Precious metals remain the ultimate safe haven assets. Unlike paper investments such as bonds and equities whose value is dependent on the performance of governments, corporations and the global economy, precious metals are hard, tangible, limited in supply assets whose value is intrinsic to nature. Thus, an allocation to precious metals can and should be used as the anchor or conservative base of future pension requirements or simply as a convenient and sensible way to save or as a hedge or financial insurance should an individual, institution or government have significant exposure to the stock, bond or property markets.

Platinum is the rarest of all precious metals. It is so rare that the US government considers it a ‘strategic metal’ and banned its ownership and use in World War II for non-military purposes.

Platinum has a wide variety of uses although about a third of production is used in automotive applications particularly in emission control catalytic converters. Platinum also has applications in electronics, chemical processing, petroleum refining, medical and dental applications and glass dies. It is increasingly desired for applications in fuel cells and other new technologies in order to combat global warming. It is estimated that about 20 per cent of the products purchased by modern consumers either contain platinum or use it in production and new uses are being discovered all the time.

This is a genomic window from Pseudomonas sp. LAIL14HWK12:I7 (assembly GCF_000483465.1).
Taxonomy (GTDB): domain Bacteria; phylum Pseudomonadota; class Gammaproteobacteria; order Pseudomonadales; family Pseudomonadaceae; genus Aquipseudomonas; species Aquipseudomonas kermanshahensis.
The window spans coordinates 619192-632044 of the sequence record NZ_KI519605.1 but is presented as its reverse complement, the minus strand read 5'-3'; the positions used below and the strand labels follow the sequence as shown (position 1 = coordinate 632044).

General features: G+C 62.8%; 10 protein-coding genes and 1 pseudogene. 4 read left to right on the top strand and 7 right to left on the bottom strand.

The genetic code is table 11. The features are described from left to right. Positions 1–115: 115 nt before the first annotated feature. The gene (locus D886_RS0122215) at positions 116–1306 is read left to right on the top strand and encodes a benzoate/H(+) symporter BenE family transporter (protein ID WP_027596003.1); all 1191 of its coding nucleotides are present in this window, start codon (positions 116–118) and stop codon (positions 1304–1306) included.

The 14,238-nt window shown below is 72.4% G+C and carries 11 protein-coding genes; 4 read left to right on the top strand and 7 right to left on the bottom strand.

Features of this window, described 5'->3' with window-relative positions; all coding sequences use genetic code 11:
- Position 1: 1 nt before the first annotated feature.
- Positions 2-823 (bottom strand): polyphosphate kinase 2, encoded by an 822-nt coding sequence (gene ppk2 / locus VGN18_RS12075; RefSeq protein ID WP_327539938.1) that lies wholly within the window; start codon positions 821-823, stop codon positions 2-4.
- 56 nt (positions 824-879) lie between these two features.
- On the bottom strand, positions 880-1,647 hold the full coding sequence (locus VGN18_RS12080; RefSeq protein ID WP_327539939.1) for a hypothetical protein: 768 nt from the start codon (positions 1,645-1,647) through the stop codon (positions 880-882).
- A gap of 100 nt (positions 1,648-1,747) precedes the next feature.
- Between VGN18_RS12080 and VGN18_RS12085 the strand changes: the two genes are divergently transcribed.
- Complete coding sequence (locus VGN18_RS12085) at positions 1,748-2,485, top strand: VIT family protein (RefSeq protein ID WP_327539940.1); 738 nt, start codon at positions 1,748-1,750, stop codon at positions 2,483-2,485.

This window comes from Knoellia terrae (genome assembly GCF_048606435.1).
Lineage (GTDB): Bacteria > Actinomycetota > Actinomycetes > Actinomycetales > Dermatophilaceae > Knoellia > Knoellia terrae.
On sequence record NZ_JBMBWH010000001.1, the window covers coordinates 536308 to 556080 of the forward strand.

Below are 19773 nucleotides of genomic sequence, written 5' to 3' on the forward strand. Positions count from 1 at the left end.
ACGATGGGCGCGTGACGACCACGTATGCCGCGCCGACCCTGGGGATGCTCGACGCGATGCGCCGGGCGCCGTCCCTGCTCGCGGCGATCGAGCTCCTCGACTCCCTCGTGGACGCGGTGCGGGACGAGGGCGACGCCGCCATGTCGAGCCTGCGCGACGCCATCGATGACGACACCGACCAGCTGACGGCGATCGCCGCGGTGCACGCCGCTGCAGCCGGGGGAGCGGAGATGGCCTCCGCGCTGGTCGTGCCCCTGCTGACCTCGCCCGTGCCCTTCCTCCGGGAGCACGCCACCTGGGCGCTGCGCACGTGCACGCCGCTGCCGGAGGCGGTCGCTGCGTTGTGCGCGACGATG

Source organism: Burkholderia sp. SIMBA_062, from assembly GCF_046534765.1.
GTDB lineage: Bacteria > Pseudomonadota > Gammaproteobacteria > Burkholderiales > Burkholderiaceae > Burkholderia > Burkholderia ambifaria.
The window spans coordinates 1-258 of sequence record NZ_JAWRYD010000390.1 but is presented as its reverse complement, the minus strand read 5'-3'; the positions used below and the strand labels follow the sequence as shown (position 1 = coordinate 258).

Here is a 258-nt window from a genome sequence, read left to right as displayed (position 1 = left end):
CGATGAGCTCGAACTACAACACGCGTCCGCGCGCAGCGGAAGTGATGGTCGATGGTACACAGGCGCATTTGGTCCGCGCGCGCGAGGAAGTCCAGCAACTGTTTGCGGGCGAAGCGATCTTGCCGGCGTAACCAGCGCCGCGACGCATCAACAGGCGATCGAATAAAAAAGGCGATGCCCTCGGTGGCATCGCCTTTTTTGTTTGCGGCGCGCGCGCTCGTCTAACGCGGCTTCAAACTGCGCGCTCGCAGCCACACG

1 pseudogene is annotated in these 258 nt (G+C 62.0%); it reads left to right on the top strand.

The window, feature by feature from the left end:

Platinum’s beautiful silver blue colour makes it in high demand for prestige jewellery, which accounts for some 40 per cent of global demand. World demand is increasing as platinum jewellery is supplanting other precious metals and stones. With the exponential growth in the Chinese, Indian and Asian economies, demand for all precious metals are projected to increase exponentially.